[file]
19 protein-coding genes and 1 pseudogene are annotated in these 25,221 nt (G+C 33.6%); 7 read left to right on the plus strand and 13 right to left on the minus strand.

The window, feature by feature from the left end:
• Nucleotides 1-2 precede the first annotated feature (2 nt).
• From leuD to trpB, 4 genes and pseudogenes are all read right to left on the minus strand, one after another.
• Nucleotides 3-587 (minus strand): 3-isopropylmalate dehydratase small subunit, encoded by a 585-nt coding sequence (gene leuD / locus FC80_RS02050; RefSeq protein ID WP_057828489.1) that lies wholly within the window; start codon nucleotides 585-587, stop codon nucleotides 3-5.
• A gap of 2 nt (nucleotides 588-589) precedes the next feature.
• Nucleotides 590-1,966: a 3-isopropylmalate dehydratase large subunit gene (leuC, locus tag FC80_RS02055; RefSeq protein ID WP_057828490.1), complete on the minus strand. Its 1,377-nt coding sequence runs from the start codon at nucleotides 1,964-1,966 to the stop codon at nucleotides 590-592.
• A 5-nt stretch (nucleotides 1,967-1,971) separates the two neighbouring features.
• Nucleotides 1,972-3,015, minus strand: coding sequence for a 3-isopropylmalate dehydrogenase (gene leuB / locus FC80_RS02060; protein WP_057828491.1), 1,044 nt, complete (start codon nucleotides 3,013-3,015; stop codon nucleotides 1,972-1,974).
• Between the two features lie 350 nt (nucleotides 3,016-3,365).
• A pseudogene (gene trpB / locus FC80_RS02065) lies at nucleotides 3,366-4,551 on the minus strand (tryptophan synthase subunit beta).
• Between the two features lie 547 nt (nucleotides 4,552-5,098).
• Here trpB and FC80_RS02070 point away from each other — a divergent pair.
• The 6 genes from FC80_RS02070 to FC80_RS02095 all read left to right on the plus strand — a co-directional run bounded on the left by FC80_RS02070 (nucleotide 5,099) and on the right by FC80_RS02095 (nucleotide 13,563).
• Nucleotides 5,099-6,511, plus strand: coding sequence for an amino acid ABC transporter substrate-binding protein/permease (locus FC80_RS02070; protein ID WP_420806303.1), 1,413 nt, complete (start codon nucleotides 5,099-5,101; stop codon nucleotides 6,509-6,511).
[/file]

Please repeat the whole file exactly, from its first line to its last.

19 protein-coding genes and 1 pseudogene are annotated in these 25,221 nt (G+C 33.6%); 7 read left to right on the plus strand and 13 right to left on the minus strand.

The window, feature by feature from the left end:
• Nucleotides 1-2 precede the first annotated feature (2 nt).
• From leuD to trpB, 4 genes and pseudogenes are all read right to left on the minus strand, one after another.
• Nucleotides 3-587 (minus strand): 3-isopropylmalate dehydratase small subunit, encoded by a 585-nt coding sequence (gene leuD / locus FC80_RS02050; RefSeq protein ID WP_057828489.1) that lies wholly within the window; start codon nucleotides 585-587, stop codon nucleotides 3-5.
• A gap of 2 nt (nucleotides 588-589) precedes the next feature.
• Nucleotides 590-1,966: a 3-isopropylmalate dehydratase large subunit gene (leuC, locus tag FC80_RS02055; RefSeq protein ID WP_057828490.1), complete on the minus strand. Its 1,377-nt coding sequence runs from the start codon at nucleotides 1,964-1,966 to the stop codon at nucleotides 590-592.
• A 5-nt stretch (nucleotides 1,967-1,971) separates the two neighbouring features.
• Nucleotides 1,972-3,015, minus strand: coding sequence for a 3-isopropylmalate dehydrogenase (gene leuB / locus FC80_RS02060; protein WP_057828491.1), 1,044 nt, complete (start codon nucleotides 3,013-3,015; stop codon nucleotides 1,972-1,974).
• Between the two features lie 350 nt (nucleotides 3,016-3,365).
• A pseudogene (gene trpB / locus FC80_RS02065) lies at nucleotides 3,366-4,551 on the minus strand (tryptophan synthase subunit beta).
• Between the two features lie 547 nt (nucleotides 4,552-5,098).
• Here trpB and FC80_RS02070 point away from each other — a divergent pair.
• The 6 genes from FC80_RS02070 to FC80_RS02095 all read left to right on the plus strand — a co-directional run bounded on the left by FC80_RS02070 (nucleotide 5,099) and on the right by FC80_RS02095 (nucleotide 13,563).
• Nucleotides 5,099-6,511, plus strand: coding sequence for an amino acid ABC transporter substrate-binding protein/permease (locus FC80_RS02070; protein ID WP_420806303.1), 1,413 nt, complete (start codon nucleotides 5,099-5,101; stop codon nucleotides 6,509-6,511).